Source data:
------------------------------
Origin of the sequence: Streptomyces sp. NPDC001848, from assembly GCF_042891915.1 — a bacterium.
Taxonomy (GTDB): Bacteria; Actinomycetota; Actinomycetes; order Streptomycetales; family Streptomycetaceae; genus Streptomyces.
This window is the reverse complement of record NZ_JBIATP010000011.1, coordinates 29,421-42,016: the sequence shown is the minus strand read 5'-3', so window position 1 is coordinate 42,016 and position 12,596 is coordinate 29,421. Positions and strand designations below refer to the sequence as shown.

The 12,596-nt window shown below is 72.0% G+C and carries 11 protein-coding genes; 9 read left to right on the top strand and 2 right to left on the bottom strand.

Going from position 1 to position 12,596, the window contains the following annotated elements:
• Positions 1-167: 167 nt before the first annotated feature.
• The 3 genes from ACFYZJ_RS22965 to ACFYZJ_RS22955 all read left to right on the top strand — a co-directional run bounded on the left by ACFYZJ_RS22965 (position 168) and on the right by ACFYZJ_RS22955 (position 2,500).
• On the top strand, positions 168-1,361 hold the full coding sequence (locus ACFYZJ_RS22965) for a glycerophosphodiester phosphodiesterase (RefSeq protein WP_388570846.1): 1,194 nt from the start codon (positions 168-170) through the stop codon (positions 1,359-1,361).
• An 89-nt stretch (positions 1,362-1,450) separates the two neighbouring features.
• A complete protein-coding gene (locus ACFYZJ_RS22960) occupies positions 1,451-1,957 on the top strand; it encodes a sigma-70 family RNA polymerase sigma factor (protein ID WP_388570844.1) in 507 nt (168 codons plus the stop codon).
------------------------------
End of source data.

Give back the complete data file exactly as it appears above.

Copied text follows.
Origin of the sequence: Streptomyces sp. NPDC001848, from assembly GCF_042891915.1 — a bacterium.
Taxonomy (GTDB): Bacteria; Actinomycetota; Actinomycetes; order Streptomycetales; family Streptomycetaceae; genus Streptomyces.
This window is the reverse complement of record NZ_JBIATP010000011.1, coordinates 29,421-42,016: the sequence shown is the minus strand read 5'-3', so window position 1 is coordinate 42,016 and position 12,596 is coordinate 29,421. Positions and strand designations below refer to the sequence as shown.

The 12,596-nt window shown below is 72.0% G+C and carries 11 protein-coding genes; 9 read left to right on the top strand and 2 right to left on the bottom strand.

Going from position 1 to position 12,596, the window contains the following annotated elements:
• Positions 1-167: 167 nt before the first annotated feature.
• The 3 genes from ACFYZJ_RS22965 to ACFYZJ_RS22955 all read left to right on the top strand — a co-directional run bounded on the left by ACFYZJ_RS22965 (position 168) and on the right by ACFYZJ_RS22955 (position 2,500).
• On the top strand, positions 168-1,361 hold the full coding sequence (locus ACFYZJ_RS22965) for a glycerophosphodiester phosphodiesterase (RefSeq protein WP_388570846.1): 1,194 nt from the start codon (positions 168-170) through the stop codon (positions 1,359-1,361).
• An 89-nt stretch (positions 1,362-1,450) separates the two neighbouring features.
• A complete protein-coding gene (locus ACFYZJ_RS22960) occupies positions 1,451-1,957 on the top strand; it encodes a sigma-70 family RNA polymerase sigma factor (protein ID WP_388570844.1) in 507 nt (168 codons plus the stop codon).